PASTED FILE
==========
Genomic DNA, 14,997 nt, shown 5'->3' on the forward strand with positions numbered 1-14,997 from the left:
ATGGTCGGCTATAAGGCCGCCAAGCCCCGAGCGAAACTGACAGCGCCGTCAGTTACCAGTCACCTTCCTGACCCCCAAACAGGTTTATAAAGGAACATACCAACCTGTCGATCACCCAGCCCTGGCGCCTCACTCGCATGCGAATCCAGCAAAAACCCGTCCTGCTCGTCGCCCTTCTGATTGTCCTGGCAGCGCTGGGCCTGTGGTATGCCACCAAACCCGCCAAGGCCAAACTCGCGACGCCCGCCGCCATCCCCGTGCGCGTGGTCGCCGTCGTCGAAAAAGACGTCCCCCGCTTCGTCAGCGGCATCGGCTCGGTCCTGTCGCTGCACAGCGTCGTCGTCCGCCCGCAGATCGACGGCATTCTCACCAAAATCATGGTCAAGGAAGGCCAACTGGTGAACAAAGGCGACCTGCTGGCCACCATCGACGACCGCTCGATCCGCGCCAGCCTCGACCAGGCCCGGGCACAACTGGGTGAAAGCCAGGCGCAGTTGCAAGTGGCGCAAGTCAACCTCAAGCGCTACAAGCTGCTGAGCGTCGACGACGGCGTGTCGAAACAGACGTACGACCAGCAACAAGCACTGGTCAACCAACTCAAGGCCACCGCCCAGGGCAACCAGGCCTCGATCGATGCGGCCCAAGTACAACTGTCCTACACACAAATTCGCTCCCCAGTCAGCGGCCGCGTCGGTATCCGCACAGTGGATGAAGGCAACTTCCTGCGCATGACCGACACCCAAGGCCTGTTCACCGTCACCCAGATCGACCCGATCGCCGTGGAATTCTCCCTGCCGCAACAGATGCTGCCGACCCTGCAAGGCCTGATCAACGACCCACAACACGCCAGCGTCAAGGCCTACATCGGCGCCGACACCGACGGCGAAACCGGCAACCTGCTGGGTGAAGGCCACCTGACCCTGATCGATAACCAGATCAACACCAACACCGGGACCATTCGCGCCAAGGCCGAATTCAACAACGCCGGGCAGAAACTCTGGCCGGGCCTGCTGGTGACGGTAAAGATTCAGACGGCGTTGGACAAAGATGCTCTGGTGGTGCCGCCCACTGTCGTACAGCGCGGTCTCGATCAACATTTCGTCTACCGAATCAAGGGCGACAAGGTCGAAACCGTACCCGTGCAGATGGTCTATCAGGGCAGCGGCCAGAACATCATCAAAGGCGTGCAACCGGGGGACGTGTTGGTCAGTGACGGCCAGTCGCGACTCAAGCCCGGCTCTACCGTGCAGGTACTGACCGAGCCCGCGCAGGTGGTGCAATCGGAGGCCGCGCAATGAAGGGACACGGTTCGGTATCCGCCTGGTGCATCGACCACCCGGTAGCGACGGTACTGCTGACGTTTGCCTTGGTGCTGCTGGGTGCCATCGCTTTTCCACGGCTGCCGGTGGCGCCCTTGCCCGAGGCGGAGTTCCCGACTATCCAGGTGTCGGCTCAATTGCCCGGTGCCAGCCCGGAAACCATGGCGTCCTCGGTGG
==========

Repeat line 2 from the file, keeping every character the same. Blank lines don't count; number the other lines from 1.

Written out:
ATGGTCGGCTATAAGGCCGCCAAGCCCCGAGCGAAACTGACAGCGCCGTCAGTTACCAGTCACCTTCCTGACCCCCAAACAGGTTTATAAAGGAACATACCAACCTGTCGATCACCCAGCCCTGGCGCCTCACTCGCATGCGAATCCAGCAAAAACCCGTCCTGCTCGTCGCCCTTCTGATTGTCCTGGCAGCGCTGGGCCTGTGGTATGCCACCAAACCCGCCAAGGCCAAACTCGCGACGCCCGCCGCCATCCCCGTGCGCGTGGTCGCCGTCGTCGAAAAAGACGTCCCCCGCTTCGTCAGCGGCATCGGCTCGGTCCTGTCGCTGCACAGCGTCGTCGTCCGCCCGCAGATCGACGGCATTCTCACCAAAATCATGGTCAAGGAAGGCCAACTGGTGAACAAAGGCGACCTGCTGGCCACCATCGACGACCGCTCGATCCGCGCCAGCCTCGACCAGGCCCGGGCACAACTGGGTGAAAGCCAGGCGCAGTTGCAAGTGGCGCAAGTCAACCTCAAGCGCTACAAGCTGCTGAGCGTCGACGACGGCGTGTCGAAACAGACGTACGACCAGCAACAAGCACTGGTCAACCAACTCAAGGCCACCGCCCAGGGCAACCAGGCCTCGATCGATGCGGCCCAAGTACAACTGTCCTACACACAAATTCGCTCCCCAGTCAGCGGCCGCGTCGGTATCCGCACAGTGGATGAAGGCAACTTCCTGCGCATGACCGACACCCAAGGCCTGTTCACCGTCACCCAGATCGACCCGATCGCCGTGGAATTCTCCCTGCCGCAACAGATGCTGCCGACCCTGCAAGGCCTGATCAACGACCCACAACACGCCAGCGTCAAGGCCTACATCGGCGCCGACACCGACGGCGAAACCGGCAACCTGCTGGGTGAAGGCCACCTGACCCTGATCGATAACCAGATCAACACCAACACCGGGACCATTCGCGCCAAGGCCGAATTCAACAACGCCGGGCAGAAACTCTGGCCGGGCCTGCTGGTGACGGTAAAGATTCAGACGGCGTTGGACAAAGATGCTCTGGTGGTGCCGCCCACTGTCGTACAGCGCGGTCTCGATCAACATTTCGTCTACCGAATCAAGGGCGACAAGGTCGAAACCGTACCCGTGCAGATGGTCTATCAGGGCAGCGGCCAGAACATCATCAAAGGCGTGCAACCGGGGGACGTGTTGGTCAGTGACGGCCAGTCGCGACTCAAGCCCGGCTCTACCGTGCAGGTACTGACCGAGCCCGCGCAGGTGGTGCAATCGGAGGCCGCGCAATGAAGGGACACGGTTCGGTATCCGCCTGGTGCATCGACCACCCGGTAGCGACGGTACTGCTGACGTTTGCCTTGGTGCTGCTGGGTGCCATCGCTTTTCCACGGCTGCCGGTGGCGCCCTTGCCCGAGGCGGAGTTCCCGACTATCCAGGTGTCGGCTCAATTGCCCGGTGCCAGCCCGGAAACCATGGCGTCCTCGGTGG